66 million years ago, the dinosaurs died out following the impact, and perhaps even the double impact, of an asteroid which disrupted the Earth’s ecosystem. The big winners of this extinction, the mammals have, in a few million years, occupied the ecological niches left empty by the large saurians. “They have radically transformed from mouse-sized ancestors that rubbed shoulders with dinosaurs to the humans, elephants or whales that exist today.“explains Steve Brusatte, paleontologist at the University of Edinburgh who has for once abandoned his favorite subject, dinosaurs, to focus on Pantolambda bathmodona stocky mammal the size of a large dog, or sheep, that lived 62 million years ago in Asia and North America.
An analysis of unprecedented finesse
With his colleague Gregory Funston, lead author of the study published in the journal Nature, he used a wide range of protocols to piece together Pantolambda’s life story. They focused in particular on the growth lines of its bones and teeth, several samples of which have been recovered from the Formation of Nacimiento, in the San Juan Basin of New Mexico. Some teeth were cut into lamellae so thin they were transparent, allowing the visualization of incremental marks set in the cementum, dentin and enamel. And thus to obtain a kind of clock allowing to calculate their longevity and to establish the great stages of their life. Other slides were laser vaporized to determine their chemical composition and to identify other time markers. “It’s like reading their diary but in their teeth“, summarizes Steve Brusatte.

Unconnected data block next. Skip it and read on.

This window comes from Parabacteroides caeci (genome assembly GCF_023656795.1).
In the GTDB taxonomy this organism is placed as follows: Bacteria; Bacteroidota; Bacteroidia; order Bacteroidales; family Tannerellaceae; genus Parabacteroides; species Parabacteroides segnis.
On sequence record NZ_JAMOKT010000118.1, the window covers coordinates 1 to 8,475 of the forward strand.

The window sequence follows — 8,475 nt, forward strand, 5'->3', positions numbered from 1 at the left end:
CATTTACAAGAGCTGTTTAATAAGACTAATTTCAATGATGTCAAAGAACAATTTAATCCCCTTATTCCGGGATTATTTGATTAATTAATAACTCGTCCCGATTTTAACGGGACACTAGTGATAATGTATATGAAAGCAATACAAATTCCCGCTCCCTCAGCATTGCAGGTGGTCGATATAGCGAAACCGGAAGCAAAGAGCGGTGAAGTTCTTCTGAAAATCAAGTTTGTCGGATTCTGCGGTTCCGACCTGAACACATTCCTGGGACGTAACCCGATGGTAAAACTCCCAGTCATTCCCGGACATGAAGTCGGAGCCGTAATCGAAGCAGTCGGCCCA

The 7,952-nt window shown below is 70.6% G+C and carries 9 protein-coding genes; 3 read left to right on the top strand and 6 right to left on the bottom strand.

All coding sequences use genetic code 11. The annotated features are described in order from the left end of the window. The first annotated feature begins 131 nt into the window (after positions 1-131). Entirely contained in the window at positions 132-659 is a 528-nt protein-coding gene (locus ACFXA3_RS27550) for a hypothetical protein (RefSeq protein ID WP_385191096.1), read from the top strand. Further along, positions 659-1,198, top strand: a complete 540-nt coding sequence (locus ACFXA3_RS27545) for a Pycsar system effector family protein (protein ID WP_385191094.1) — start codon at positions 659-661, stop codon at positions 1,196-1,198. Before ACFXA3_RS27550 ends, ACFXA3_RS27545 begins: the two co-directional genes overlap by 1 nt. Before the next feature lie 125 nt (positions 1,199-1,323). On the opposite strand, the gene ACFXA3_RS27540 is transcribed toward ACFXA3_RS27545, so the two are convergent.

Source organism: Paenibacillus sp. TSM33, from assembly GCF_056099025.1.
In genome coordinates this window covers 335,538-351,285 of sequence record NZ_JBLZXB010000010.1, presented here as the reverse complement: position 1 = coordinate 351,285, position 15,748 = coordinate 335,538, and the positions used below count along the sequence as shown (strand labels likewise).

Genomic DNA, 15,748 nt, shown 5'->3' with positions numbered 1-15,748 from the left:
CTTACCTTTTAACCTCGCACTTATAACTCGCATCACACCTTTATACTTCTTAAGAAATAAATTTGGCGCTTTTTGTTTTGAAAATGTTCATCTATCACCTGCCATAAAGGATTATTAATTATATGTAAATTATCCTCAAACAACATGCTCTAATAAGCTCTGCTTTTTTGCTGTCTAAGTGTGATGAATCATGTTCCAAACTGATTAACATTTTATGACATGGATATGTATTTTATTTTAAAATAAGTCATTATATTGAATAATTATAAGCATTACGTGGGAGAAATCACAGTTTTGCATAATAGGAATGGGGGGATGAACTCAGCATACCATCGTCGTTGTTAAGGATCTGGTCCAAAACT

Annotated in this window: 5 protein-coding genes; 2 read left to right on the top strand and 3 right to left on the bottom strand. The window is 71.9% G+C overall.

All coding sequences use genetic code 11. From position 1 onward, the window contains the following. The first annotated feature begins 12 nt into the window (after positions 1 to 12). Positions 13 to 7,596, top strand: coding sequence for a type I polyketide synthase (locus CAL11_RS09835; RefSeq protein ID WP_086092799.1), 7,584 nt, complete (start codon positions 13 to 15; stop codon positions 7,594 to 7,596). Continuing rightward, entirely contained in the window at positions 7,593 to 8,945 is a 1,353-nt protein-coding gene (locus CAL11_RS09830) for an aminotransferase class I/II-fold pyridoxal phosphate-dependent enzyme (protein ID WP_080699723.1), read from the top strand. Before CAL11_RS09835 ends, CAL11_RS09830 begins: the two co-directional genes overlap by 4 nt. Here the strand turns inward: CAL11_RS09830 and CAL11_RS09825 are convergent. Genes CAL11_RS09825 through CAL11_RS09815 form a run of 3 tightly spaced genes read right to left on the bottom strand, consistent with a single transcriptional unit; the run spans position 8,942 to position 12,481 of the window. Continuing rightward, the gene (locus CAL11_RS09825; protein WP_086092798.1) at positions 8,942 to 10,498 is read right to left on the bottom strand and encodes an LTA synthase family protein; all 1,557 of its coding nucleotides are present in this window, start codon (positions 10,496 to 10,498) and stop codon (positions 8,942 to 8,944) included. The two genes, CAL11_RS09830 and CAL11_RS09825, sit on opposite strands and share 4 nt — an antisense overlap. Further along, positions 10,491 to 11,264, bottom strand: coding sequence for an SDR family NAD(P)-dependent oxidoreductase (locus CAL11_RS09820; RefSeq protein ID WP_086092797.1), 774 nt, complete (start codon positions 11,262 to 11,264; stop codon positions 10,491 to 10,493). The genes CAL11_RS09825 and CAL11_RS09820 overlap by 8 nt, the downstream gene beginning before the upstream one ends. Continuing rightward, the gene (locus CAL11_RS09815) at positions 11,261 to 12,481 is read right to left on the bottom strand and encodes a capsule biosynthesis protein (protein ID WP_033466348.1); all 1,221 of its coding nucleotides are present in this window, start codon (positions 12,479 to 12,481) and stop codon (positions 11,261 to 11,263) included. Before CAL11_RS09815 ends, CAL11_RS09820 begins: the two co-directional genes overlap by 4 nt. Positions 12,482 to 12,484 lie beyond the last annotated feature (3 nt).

Analyzes revealed that the females had a seven-month long gestation, equivalent to that of modern placental mammals. The newborn was well developed from the start of its life: able to walk and with a mouth already equipped with teeth. Breastfeeding duration was probably short, between 1 and 2 months.
The fossilized teeth of Pantolambda. Credit: G. Funston.
A shortened life
After weaning, the juvenile grows rapidly to reach sexual maturity after about a year. And it then leads a particularly short life since most of the individuals in this study (12 specimens were studied) died around the age of 4 years. The oldest reached 11 years old. This rhythm of life is much faster than that of living mammals of the same size, and Pantolambda bathmodon progressed throughout his life about twice as fast as you would expect based on his body size. This rapid pace of life could have given it and closely related mammals (which are our ancestors) a leg up on other types of mammals as they beamed after the extinction of the dinosaurs.
Reconstruction of an adult and juvenile pantolambda. Credit: S. Shelley.
This study also opens up fantastic possibilities for the study of extinct and very ancient species. Until now, this type of analysis has only been used on living or recently extinct animals, such as an Australopithecus 2 million years old. This work concerns an animal 30 times older.